Collections of Bruges City Archives

Gezelle was involved in the establishment of two Bruges statues, that of Georges Rodenbach and the one for Jan Breydel and Pieter De Coninck. One statue was erected, the other one was not. Documents from the Bruges City Archives offer an interesting insight.


Shield and Friend

The Matins of Bruges

After years of careful preparation the statue of Jan Breydel and Pieter De Coninck was inaugurated on the Market Square in Bruges on July 11th, 1887. Breydel, a butcher and De Coninck, a weaver, were the leaders of the Bruges uprising against the French in 1302, leading to the Battle of the Golden Spurs at Courtrai on the 11th of July 1302. Both civilians were celebrated as patriotic heroes. Together with the battle of 1302 they stand as a symbol for Flemish identity and emancipation in Belgium. In order to glorify the two heroes, Gezelle wrote the song De Brugsche Metten (the Matins of Bruges) in the same year. The poem of 107 verses has an interesting history that can be traced throughout the letters in the archives of the College of Saint-Leo, which are kept in the City Archives of Bruges. The poem was written at the request of Hendrik Rommel, director of the College of Saint-Leo and was to be sung at the December prize-giving ceremony. Gezelle therefore dedicated the poem to Rommel. It first appeared in the magazine Rond den Heerd (By the Fireside) and was included in the collection of poems Tijdkrans (Wreath of Time).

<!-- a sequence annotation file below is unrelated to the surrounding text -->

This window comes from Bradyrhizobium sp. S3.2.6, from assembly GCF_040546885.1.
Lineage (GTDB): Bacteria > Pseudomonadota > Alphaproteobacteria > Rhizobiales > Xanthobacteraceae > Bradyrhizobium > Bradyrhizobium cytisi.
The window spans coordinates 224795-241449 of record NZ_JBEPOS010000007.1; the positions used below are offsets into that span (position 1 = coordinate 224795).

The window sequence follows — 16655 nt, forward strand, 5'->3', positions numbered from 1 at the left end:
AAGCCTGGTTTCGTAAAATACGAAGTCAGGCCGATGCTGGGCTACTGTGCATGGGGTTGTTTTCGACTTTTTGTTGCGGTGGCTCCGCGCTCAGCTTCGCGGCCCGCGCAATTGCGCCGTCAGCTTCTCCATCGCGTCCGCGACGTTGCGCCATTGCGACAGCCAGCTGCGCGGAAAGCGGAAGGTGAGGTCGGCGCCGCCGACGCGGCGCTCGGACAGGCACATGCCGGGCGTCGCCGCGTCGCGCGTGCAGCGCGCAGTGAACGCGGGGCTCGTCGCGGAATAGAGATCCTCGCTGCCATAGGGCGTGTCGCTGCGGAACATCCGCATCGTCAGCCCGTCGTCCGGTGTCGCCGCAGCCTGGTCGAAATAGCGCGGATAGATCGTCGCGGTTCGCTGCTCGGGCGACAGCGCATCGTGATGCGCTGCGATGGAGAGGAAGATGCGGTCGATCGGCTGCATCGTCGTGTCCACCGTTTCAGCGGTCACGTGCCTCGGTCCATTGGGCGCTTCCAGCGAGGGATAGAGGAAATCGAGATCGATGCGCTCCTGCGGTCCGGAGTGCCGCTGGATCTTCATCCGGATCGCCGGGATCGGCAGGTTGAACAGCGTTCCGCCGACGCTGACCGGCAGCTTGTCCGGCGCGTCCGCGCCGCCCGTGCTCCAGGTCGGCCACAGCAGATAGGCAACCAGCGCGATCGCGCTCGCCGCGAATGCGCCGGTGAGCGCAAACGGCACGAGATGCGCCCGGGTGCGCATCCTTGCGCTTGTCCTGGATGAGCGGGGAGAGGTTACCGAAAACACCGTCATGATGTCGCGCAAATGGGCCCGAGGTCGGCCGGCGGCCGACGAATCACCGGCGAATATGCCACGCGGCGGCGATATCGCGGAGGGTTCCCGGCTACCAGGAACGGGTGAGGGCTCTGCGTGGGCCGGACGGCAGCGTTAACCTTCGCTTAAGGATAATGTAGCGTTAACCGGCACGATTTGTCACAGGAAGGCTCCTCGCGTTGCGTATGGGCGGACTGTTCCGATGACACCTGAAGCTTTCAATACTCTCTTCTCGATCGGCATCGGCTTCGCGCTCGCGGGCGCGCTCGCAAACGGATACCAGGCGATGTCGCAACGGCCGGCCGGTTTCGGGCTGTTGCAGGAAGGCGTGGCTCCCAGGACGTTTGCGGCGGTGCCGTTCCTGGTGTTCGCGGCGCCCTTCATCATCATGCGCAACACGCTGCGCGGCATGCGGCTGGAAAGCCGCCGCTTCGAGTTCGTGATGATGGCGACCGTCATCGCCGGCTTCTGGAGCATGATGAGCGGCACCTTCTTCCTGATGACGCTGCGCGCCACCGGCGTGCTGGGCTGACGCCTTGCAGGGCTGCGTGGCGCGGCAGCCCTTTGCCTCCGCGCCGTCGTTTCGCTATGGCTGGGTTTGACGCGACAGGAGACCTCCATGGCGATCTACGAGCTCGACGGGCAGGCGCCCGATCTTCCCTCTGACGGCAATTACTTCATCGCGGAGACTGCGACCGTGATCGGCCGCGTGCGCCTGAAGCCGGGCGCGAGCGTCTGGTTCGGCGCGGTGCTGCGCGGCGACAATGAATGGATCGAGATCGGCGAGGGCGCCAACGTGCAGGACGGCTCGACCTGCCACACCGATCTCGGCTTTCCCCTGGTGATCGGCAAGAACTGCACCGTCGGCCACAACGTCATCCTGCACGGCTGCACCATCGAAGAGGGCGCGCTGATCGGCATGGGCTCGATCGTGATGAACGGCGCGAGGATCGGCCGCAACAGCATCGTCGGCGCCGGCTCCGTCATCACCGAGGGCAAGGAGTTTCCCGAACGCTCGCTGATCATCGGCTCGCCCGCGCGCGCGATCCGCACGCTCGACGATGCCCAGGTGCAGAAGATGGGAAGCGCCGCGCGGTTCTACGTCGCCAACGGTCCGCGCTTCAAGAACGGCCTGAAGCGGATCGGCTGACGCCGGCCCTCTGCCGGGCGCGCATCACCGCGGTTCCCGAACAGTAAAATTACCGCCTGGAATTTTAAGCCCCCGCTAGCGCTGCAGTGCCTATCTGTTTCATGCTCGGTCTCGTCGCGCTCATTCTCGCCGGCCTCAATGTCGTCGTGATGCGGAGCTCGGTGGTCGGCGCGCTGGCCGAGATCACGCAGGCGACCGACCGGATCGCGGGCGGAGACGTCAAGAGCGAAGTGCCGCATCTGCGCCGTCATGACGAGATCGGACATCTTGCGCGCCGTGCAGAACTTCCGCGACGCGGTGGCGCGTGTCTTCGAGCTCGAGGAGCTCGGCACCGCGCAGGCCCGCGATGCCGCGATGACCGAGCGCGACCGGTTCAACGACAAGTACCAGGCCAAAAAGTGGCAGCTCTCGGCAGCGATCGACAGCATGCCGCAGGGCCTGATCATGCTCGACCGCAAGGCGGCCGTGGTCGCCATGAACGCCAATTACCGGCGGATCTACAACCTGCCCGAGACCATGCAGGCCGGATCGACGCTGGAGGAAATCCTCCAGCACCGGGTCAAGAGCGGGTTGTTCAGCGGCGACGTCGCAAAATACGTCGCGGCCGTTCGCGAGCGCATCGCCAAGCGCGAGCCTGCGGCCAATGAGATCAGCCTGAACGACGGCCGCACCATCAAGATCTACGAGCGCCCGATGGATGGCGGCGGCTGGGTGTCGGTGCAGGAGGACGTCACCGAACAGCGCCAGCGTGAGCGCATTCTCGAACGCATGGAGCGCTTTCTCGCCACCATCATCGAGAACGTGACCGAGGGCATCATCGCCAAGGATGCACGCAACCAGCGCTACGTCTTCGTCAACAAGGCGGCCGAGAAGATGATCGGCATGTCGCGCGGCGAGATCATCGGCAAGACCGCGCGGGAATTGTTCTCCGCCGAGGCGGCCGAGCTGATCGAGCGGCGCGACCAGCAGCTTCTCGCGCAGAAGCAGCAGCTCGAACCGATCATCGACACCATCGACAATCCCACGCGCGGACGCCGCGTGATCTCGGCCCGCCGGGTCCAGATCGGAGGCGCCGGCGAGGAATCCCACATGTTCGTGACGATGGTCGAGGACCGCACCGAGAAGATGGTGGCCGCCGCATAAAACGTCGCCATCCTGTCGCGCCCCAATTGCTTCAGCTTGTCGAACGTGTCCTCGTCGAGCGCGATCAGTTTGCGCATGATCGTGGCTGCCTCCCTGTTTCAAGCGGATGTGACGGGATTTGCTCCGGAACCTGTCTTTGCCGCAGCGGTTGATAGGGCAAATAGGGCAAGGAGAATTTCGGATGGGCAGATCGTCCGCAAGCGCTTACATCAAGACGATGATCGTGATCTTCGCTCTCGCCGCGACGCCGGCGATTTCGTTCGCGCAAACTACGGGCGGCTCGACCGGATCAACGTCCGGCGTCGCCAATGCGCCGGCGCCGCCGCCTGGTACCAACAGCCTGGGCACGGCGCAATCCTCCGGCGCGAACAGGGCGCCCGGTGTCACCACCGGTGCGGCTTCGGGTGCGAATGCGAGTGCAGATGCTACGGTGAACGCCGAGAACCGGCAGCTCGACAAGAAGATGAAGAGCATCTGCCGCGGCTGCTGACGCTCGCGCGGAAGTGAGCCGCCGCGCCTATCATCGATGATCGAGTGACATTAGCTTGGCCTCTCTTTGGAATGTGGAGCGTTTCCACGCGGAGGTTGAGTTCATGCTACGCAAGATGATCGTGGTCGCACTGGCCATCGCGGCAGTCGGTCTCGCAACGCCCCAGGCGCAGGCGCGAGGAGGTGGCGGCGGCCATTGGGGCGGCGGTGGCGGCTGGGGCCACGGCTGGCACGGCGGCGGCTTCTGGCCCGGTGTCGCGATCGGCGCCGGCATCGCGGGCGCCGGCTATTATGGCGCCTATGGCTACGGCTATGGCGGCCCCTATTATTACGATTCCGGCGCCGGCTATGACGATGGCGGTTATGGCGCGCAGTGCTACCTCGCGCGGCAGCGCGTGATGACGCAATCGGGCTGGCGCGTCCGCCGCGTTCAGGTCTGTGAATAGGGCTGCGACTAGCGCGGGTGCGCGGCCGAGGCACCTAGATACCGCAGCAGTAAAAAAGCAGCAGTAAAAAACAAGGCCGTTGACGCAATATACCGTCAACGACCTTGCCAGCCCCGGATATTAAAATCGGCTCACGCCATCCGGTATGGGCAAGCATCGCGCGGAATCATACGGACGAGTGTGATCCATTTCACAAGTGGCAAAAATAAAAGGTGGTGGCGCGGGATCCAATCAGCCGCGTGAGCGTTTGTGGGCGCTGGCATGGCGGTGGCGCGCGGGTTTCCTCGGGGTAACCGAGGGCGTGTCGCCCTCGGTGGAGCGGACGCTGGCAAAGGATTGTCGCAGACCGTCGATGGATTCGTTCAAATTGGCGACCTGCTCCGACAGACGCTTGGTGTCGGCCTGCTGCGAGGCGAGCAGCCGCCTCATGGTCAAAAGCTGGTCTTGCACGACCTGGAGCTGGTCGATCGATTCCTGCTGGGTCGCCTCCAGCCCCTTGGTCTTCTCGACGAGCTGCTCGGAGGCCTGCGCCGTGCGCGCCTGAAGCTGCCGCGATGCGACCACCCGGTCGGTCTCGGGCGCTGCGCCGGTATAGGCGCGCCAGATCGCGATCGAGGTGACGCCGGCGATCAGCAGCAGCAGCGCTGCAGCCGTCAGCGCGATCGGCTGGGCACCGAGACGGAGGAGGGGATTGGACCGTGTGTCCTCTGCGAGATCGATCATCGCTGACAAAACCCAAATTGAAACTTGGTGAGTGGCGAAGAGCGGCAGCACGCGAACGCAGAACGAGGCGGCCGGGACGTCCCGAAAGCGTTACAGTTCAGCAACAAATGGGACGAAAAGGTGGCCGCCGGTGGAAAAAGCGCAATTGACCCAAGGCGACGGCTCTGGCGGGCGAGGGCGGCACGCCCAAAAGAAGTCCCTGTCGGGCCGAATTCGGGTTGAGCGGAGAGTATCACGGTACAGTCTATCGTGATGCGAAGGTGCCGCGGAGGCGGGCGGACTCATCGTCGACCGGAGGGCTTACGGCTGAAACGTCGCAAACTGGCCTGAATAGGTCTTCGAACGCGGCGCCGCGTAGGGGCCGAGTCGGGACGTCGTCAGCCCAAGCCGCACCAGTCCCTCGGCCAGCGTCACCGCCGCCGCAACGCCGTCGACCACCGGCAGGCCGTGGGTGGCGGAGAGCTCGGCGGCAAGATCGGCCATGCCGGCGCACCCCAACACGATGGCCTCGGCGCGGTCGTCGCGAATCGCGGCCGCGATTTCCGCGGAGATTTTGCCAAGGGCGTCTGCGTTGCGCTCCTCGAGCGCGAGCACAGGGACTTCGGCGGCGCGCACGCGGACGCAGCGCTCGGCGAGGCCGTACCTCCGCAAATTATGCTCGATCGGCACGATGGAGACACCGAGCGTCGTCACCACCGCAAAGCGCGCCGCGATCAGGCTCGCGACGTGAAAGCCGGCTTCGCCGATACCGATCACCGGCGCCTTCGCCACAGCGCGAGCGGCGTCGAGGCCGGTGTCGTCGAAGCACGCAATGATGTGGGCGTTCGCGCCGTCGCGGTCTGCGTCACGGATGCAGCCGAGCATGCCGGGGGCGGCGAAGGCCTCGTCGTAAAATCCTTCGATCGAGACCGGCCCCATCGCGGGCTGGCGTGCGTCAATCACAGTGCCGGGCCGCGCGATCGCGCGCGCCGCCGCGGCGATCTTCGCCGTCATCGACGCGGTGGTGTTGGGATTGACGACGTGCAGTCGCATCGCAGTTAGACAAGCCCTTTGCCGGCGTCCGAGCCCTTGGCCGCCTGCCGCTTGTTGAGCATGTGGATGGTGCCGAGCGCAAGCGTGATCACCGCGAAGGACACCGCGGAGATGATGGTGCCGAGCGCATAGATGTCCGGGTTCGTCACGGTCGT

GGA8962bis Fgroot Edgar Tinel

Edgar Tinel

Initially, the Bruges composer Karel Mestdagh would create the music. When he declined, Edgar Tinel agreed to make the composition. Tinel considered the poem too large and epic for a college performance so he asked Gezelle to leave out the historical scenes. In the end Gezelle only kept 40 verses under the title Vridag (Fryday).

AL Stadsarchief archief St Lodewijks55016 07 1887r

The Letters

The perfectionist Tinel wanted to arrange the preparation of the performance down to the smallest detail. For example, the piece had to be performed on a special grand piano, which they had to bring over from Brussels because non was available in Bruges. This correspondence from the City Archives has now been fully described and digitized in the Gezelle database.

No statue for Rodenbach !

Dead City

Georges Rodenbach was very successful with his iconic novel Bruges la morte (The Dead Bruges) (1892). The inhabitants of Bruges were not so keen on the gloomy image of Bruges as a dead city. Shortly after Rodenbach's death, his friends wanted to erect a memorial near the Beguinage. There was protest, mostly from Flemish-Catholics. In the Gazette of Bruges of January 1st, 1899, the inhabitants of Bruges were called on to protest. A member of the Flemish Brotherhood even suggested a suitable location for the Rodenbach statue: "the courtyard of the MADHOUSE".

FOA13244 1 Georges Rodenbach
AL Stadsarchief archief St Lodewijks Feesten Plechtigh Oud Arch Ia164bis II5bis z2 XVI41 1r

Those Who Are in Search of the Living Bruges

Gradually, letters of protest reached the City Council. The City Archives of Bruges keep a large collection of those letters. Guido Gezelle is also present. Not only did he sign the circular letter of resistance from the “Davidsfonds” in May, but he also sent a personal protest letter: "You should erect statues in honour of those who are in search of the living Bruges, respectfully and morally". Gezelle's letter has now been described and digitally available in the Gezelle database.

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